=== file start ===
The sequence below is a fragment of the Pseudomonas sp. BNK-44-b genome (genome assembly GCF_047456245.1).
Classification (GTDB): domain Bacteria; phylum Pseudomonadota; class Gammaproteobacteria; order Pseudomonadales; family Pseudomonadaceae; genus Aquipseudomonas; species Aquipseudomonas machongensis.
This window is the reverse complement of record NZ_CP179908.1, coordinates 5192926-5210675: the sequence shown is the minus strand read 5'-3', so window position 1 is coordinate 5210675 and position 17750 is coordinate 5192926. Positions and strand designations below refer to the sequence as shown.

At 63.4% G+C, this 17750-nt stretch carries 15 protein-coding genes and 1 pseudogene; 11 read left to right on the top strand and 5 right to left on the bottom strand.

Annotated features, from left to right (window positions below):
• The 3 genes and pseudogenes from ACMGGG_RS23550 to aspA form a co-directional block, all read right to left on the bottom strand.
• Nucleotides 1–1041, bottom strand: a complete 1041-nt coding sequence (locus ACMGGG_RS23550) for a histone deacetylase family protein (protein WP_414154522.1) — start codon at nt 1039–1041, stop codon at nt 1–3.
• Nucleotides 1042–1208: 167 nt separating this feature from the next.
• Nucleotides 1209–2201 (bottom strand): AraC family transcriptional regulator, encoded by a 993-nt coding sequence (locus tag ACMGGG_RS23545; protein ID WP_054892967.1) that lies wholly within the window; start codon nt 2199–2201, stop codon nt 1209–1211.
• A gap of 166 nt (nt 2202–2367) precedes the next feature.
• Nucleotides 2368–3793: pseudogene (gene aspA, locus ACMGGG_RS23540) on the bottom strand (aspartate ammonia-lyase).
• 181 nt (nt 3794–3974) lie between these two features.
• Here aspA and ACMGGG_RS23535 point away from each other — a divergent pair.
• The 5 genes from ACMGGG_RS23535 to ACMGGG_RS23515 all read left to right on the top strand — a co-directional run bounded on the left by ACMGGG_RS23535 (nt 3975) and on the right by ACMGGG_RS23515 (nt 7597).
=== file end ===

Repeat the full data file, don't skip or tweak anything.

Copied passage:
The sequence below is a fragment of the Pseudomonas sp. BNK-44-b genome (genome assembly GCF_047456245.1).
Classification (GTDB): domain Bacteria; phylum Pseudomonadota; class Gammaproteobacteria; order Pseudomonadales; family Pseudomonadaceae; genus Aquipseudomonas; species Aquipseudomonas machongensis.
This window is the reverse complement of record NZ_CP179908.1, coordinates 5192926-5210675: the sequence shown is the minus strand read 5'-3', so window position 1 is coordinate 5210675 and position 17750 is coordinate 5192926. Positions and strand designations below refer to the sequence as shown.

At 63.4% G+C, this 17750-nt stretch carries 15 protein-coding genes and 1 pseudogene; 11 read left to right on the top strand and 5 right to left on the bottom strand.

Annotated features, from left to right (window positions below):
• The 3 genes and pseudogenes from ACMGGG_RS23550 to aspA form a co-directional block, all read right to left on the bottom strand.
• Nucleotides 1–1041, bottom strand: a complete 1041-nt coding sequence (locus ACMGGG_RS23550) for a histone deacetylase family protein (protein WP_414154522.1) — start codon at nt 1039–1041, stop codon at nt 1–3.
• Nucleotides 1042–1208: 167 nt separating this feature from the next.
• Nucleotides 1209–2201 (bottom strand): AraC family transcriptional regulator, encoded by a 993-nt coding sequence (locus tag ACMGGG_RS23545; protein ID WP_054892967.1) that lies wholly within the window; start codon nt 2199–2201, stop codon nt 1209–1211.
• A gap of 166 nt (nt 2202–2367) precedes the next feature.
• Nucleotides 2368–3793: pseudogene (gene aspA, locus ACMGGG_RS23540) on the bottom strand (aspartate ammonia-lyase).
• 181 nt (nt 3794–3974) lie between these two features.
• Here aspA and ACMGGG_RS23535 point away from each other — a divergent pair.
• The 5 genes from ACMGGG_RS23535 to ACMGGG_RS23515 all read left to right on the top strand — a co-directional run bounded on the left by ACMGGG_RS23535 (nt 3975) and on the right by ACMGGG_RS23515 (nt 7597).